Is there a better choice?
Due to the laziness, I also didn't want to remove the bark. Will this cause a problem for drying?



Great thread!

I've definitely used coppiced wood, aka the big sprouts from our old hazelnut tree and fruit trees in Portland OR, we'd just clean up the new sprouts/poles a third of the tree at a time. We burned branches from brush, bundles of dried ivy/blackberry as firestarters, dried juniper leaves, half-rotted 'rescued' wood from other people's neglected yard debris piles, fallen branches from storms. All of it will burn well in a rocket stove if dried properly before burning. There are some parameters to watch; in general, if you have any problem with one type, size, or source of wood, you can often fix it by cutting, splitting, or mixing that wood with a different source to balance out the difficulties.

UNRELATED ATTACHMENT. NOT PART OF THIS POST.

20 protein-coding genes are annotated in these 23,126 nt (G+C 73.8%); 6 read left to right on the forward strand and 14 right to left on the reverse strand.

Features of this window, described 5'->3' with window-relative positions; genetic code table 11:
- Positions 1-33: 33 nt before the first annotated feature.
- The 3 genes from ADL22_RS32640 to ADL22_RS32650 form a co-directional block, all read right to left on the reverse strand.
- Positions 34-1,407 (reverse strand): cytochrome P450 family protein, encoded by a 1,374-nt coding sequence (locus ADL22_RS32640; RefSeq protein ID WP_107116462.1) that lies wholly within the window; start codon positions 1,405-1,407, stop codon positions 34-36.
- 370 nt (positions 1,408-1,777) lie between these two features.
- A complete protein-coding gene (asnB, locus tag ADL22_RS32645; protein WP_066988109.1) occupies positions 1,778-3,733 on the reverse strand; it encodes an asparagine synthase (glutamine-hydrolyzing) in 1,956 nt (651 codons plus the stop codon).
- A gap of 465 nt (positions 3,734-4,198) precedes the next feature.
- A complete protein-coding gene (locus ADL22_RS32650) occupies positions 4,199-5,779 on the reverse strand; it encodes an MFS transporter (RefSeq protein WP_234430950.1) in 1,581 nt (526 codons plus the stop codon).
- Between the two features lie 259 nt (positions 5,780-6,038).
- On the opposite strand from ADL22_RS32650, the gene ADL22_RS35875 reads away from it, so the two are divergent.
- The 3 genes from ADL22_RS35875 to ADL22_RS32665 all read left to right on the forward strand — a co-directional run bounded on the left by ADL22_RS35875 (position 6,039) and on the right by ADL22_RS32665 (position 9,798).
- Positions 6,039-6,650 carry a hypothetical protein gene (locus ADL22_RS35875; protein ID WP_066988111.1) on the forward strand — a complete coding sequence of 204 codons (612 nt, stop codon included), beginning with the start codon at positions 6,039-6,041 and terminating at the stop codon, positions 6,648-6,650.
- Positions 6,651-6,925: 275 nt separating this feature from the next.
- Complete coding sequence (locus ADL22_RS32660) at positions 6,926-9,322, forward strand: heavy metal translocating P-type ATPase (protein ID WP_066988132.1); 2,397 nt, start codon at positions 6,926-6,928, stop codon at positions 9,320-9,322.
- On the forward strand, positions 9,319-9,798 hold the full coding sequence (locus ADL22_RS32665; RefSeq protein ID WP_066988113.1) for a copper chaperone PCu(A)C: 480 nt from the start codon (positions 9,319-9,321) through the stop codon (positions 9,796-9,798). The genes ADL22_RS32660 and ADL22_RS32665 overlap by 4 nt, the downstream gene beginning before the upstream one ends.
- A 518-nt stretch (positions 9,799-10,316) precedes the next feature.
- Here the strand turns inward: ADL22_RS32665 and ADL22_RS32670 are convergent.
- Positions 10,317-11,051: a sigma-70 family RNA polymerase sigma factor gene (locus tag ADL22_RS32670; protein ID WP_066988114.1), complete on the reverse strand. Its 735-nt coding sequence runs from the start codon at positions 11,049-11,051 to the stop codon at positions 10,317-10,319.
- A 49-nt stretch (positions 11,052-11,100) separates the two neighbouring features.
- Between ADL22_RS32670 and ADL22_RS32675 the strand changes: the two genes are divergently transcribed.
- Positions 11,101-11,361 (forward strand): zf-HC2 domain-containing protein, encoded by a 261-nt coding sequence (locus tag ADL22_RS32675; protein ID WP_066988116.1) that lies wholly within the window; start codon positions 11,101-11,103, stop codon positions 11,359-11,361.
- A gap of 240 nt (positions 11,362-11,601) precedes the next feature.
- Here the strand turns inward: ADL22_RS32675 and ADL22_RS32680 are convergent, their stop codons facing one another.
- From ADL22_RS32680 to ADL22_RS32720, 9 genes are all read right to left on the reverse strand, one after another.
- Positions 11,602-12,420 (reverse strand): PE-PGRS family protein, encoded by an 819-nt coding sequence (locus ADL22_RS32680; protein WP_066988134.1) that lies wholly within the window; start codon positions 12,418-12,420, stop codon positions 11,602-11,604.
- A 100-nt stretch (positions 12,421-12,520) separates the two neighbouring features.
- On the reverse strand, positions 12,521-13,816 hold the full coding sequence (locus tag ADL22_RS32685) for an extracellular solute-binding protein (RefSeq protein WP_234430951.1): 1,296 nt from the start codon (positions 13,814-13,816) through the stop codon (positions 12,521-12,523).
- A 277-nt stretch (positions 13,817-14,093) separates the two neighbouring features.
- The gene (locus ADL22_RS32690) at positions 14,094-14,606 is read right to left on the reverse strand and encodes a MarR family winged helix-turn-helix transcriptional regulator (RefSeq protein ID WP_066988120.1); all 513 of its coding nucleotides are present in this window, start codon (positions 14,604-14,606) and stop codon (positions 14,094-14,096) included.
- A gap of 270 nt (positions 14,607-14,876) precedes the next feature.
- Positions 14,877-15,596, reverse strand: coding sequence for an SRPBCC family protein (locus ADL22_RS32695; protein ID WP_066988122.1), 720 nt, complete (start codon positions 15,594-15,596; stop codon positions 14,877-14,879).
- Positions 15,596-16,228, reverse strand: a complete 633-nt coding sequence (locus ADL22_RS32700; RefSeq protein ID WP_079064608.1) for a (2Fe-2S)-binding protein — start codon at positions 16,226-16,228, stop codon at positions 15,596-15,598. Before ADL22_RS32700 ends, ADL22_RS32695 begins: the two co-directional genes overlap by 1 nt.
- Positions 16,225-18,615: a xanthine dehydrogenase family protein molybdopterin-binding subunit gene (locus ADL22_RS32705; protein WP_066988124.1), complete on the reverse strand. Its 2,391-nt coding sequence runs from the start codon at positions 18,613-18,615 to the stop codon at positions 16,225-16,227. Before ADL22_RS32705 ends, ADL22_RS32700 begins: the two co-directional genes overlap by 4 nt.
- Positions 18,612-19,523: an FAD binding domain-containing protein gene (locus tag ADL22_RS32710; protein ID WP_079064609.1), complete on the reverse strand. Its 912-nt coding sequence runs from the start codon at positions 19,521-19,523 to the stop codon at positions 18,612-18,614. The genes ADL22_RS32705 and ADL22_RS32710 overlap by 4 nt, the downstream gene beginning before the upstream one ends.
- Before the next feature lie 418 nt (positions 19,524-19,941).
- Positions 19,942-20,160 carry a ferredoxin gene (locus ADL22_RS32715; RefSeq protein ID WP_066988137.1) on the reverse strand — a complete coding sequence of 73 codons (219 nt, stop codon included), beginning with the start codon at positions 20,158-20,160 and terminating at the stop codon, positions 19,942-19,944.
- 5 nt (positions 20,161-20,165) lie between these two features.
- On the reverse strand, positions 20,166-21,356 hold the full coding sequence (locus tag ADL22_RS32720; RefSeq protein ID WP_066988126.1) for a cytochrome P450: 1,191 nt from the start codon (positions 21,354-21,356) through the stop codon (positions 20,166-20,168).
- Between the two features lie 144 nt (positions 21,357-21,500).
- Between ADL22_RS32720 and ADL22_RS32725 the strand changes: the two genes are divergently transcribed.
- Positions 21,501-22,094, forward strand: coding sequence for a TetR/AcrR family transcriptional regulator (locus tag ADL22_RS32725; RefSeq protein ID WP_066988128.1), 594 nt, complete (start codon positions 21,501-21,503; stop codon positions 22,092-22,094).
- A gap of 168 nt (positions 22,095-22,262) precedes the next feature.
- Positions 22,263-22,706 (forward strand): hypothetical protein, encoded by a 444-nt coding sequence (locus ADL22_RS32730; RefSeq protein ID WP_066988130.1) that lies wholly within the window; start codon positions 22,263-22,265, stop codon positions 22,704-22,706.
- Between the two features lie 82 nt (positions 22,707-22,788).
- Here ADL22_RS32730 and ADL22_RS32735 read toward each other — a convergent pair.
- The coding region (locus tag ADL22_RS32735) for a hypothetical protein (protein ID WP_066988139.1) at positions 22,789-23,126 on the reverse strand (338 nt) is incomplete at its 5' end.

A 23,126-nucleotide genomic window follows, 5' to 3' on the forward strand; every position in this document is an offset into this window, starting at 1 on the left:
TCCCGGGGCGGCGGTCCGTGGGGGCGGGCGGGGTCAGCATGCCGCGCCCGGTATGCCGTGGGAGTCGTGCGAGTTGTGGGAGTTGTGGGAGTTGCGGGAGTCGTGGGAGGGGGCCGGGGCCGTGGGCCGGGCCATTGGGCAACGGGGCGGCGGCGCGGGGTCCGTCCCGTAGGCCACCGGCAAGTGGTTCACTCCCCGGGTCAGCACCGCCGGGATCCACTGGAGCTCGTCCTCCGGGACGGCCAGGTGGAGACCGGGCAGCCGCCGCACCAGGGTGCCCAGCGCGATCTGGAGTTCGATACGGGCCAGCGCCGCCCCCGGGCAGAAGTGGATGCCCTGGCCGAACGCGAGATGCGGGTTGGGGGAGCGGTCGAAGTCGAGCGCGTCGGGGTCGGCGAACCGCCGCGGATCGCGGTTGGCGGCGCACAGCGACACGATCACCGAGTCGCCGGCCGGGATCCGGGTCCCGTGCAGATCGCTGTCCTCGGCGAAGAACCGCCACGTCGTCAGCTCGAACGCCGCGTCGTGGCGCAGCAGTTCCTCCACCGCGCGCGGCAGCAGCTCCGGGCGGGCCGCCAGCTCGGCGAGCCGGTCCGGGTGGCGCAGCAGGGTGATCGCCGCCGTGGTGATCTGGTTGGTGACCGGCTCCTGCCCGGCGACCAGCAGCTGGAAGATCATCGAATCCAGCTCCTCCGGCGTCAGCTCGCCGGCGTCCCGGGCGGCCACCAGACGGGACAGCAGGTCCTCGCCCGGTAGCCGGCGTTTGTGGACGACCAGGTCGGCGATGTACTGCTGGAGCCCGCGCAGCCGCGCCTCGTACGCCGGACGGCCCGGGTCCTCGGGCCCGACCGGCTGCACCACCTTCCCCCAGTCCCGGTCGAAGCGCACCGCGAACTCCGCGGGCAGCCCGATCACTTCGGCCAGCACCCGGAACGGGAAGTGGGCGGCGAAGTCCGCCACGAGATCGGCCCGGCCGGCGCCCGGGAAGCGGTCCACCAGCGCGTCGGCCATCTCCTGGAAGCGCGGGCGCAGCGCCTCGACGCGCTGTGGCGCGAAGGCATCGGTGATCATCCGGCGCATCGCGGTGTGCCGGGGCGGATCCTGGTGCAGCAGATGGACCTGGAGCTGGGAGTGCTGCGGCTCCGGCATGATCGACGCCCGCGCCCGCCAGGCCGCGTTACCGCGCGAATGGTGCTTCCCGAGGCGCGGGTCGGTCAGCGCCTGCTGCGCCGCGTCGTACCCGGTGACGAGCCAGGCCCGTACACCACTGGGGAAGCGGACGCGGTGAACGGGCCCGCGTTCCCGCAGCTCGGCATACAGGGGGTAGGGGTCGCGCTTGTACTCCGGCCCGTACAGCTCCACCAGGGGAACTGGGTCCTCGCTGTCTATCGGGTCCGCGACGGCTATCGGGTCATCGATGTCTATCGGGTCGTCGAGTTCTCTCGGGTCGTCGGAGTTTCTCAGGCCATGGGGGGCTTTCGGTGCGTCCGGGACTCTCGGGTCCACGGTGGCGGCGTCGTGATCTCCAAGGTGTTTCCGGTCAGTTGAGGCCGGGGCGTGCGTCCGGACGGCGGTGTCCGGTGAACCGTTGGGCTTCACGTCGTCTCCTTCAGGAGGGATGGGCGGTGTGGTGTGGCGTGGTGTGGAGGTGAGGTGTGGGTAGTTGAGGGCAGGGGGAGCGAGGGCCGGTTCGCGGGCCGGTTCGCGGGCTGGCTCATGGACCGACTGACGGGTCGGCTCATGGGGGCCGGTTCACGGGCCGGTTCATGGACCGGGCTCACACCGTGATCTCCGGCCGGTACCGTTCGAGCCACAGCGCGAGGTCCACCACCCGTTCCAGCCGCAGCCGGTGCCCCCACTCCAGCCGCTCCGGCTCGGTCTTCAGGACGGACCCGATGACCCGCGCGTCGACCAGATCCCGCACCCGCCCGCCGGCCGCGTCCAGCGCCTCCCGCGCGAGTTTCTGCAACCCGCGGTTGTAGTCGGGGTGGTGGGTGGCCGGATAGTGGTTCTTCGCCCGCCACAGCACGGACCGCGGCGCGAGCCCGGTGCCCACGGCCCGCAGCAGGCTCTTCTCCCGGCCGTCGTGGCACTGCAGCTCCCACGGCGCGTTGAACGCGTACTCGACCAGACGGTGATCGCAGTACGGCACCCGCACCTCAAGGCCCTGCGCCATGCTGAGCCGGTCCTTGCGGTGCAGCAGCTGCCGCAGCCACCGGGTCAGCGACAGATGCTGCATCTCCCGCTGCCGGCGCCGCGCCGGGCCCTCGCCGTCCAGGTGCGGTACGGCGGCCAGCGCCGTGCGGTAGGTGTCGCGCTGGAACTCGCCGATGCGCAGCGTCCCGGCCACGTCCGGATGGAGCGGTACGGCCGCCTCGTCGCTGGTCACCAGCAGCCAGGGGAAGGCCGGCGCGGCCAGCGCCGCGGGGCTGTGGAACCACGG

Length: I don't recommend using longer poles, for 2 reasons.
1) Wood mostly dries from its end-grain, so if you don't cut it, you have to wait longer for it to dry. We're talking about sizes of wood that, when dead-and-down, can be broken over the knee, or when cut live, can be lopped with heavy clippers or mostly severed with one blow of a sharp axe. It's not an unreasonable amount of work if you match your sizes and tools, and you'll save drying time.
2) Sticks taller than the fuel feed promote 2 dangerous problems: if there's more than 1 of them they can create little chimneys that draw flames and smoke up into the room, and even with only one of them, as the lower stick burns the upper part becomes top-heavy and can topple out and rock-and-roll its burning end around the room. Too-tall kindling has been partially responsible for at least one serious fire that I know of at Cob Cottage Co (it was combined with additional kindling on top of the barrel, another poor choice, and a heater burning unattended in a utility space while people were elsewhere).